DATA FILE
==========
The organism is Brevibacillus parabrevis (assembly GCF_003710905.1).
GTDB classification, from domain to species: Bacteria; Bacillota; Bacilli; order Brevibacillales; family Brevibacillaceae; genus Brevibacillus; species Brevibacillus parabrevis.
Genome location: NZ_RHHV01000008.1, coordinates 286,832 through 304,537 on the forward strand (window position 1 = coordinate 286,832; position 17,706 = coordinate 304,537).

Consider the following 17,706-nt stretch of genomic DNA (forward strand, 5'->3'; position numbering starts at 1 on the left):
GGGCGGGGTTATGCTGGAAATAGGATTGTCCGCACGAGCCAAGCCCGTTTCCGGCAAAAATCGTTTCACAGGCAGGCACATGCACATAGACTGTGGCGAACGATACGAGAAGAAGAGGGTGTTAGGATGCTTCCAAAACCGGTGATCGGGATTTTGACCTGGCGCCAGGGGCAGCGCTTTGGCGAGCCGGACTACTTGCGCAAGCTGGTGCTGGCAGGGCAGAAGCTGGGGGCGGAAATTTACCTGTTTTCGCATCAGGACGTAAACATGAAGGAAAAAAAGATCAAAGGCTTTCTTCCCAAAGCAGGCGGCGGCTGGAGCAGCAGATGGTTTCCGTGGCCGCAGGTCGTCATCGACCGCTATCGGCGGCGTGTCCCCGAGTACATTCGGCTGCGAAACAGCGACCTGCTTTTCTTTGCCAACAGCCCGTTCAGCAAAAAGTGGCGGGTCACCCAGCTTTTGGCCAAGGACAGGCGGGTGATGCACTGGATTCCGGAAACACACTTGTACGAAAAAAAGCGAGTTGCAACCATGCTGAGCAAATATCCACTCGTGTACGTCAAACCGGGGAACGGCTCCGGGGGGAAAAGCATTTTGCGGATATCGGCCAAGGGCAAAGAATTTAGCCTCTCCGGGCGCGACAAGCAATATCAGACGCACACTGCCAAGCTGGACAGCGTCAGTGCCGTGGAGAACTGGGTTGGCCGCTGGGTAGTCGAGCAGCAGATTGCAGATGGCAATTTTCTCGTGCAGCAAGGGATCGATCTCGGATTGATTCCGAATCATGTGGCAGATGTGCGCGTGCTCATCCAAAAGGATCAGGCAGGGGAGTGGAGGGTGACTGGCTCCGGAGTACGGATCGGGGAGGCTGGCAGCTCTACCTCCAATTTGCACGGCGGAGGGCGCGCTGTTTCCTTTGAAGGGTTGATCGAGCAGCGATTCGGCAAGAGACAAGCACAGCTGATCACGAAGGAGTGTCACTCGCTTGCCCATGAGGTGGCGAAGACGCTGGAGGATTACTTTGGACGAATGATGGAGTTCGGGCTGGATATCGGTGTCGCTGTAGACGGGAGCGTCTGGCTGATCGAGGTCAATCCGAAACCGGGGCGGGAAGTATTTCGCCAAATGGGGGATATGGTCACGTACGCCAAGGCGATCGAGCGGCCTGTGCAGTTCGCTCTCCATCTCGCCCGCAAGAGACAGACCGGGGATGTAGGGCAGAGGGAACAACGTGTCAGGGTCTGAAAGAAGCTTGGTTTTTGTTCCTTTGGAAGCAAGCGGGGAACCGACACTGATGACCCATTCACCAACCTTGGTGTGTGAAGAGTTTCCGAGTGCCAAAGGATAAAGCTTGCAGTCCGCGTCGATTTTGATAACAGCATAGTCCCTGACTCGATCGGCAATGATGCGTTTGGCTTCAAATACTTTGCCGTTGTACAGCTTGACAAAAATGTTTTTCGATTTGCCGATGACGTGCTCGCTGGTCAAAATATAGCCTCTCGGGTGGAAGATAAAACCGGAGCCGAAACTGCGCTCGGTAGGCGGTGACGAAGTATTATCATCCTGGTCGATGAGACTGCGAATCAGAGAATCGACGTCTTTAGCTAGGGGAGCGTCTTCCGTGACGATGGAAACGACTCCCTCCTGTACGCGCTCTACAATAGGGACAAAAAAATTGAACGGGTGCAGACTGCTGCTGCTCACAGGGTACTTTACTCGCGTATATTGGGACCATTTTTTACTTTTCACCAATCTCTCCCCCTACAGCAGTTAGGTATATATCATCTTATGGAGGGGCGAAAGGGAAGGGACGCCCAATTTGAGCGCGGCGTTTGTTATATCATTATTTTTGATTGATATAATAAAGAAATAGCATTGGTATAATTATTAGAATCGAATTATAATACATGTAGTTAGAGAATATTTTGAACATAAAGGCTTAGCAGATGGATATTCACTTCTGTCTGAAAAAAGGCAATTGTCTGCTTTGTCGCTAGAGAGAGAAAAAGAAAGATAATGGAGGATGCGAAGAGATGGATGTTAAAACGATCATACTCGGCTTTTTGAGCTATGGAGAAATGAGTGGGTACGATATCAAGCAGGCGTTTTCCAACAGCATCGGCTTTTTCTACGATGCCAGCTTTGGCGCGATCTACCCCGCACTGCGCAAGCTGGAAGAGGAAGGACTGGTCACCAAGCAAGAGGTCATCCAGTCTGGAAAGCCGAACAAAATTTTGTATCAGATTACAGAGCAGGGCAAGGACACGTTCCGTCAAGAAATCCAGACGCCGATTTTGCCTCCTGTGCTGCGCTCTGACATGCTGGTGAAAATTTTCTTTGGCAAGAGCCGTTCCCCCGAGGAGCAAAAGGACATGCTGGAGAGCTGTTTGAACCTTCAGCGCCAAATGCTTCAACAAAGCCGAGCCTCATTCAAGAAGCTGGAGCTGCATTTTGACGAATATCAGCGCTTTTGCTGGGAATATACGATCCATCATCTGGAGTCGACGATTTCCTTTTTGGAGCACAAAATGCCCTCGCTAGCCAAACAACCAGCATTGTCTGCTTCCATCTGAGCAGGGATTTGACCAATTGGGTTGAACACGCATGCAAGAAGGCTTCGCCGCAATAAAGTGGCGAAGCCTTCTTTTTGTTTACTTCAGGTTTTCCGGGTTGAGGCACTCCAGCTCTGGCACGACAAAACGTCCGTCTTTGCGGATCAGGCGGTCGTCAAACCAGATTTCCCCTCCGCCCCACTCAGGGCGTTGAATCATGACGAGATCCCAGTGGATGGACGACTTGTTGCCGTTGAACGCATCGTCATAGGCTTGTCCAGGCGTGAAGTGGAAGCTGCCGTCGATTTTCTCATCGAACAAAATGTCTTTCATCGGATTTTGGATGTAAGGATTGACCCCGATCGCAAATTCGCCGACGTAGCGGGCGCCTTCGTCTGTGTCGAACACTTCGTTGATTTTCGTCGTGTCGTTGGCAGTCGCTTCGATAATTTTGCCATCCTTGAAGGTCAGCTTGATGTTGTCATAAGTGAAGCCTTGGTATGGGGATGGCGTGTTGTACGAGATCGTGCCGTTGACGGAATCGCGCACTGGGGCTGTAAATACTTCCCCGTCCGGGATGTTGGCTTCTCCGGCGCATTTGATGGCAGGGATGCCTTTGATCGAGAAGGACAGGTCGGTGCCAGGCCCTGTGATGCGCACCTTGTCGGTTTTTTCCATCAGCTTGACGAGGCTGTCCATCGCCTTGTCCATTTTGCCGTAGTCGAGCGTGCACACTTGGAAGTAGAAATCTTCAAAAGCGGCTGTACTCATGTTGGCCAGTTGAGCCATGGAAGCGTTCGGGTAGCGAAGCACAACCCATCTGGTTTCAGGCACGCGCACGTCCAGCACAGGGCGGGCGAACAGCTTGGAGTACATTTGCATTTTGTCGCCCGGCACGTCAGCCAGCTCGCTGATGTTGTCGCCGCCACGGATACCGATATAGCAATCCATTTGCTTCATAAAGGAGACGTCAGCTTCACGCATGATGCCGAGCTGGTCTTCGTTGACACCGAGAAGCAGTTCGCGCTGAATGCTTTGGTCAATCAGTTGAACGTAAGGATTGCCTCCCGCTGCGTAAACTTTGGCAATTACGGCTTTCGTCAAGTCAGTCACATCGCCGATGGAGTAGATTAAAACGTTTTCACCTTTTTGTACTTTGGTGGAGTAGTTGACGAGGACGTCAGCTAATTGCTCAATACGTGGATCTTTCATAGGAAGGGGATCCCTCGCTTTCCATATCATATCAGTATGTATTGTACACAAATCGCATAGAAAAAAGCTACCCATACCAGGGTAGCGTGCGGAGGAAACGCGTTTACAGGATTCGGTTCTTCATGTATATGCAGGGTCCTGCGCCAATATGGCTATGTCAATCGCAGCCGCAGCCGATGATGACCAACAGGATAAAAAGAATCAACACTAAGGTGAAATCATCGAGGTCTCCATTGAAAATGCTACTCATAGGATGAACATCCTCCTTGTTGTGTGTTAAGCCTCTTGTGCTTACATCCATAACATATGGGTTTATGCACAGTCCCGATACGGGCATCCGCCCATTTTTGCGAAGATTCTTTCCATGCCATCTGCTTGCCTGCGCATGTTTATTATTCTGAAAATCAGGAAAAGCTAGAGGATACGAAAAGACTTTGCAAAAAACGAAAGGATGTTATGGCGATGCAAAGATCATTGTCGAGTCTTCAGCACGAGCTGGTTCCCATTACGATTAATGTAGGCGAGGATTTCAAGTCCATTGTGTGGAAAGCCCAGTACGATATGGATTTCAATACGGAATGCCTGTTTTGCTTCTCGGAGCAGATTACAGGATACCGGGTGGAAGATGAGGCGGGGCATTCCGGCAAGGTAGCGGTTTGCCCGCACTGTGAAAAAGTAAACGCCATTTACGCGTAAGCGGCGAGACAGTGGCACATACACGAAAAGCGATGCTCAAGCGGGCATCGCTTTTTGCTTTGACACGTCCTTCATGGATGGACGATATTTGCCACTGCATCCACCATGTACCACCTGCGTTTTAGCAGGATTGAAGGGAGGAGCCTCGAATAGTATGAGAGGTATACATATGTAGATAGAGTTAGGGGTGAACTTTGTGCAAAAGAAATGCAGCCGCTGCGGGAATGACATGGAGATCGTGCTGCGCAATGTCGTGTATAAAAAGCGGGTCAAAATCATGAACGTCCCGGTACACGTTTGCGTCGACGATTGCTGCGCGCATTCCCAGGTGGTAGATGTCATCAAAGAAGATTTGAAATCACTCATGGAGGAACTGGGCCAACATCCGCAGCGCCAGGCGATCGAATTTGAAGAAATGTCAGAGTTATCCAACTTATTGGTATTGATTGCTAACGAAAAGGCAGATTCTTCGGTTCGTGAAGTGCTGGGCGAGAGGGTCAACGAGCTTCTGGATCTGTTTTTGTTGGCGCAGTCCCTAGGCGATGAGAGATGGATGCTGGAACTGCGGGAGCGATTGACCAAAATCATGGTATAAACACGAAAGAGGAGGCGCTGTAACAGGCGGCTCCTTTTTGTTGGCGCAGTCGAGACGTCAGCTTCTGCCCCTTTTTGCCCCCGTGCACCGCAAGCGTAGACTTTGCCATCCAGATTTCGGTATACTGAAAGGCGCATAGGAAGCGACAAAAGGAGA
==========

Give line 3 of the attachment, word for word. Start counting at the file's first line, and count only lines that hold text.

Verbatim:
Genome location: NZ_RHHV01000008.1, coordinates 286,832 through 304,537 on the forward strand (window position 1 = coordinate 286,832; position 17,706 = coordinate 304,537).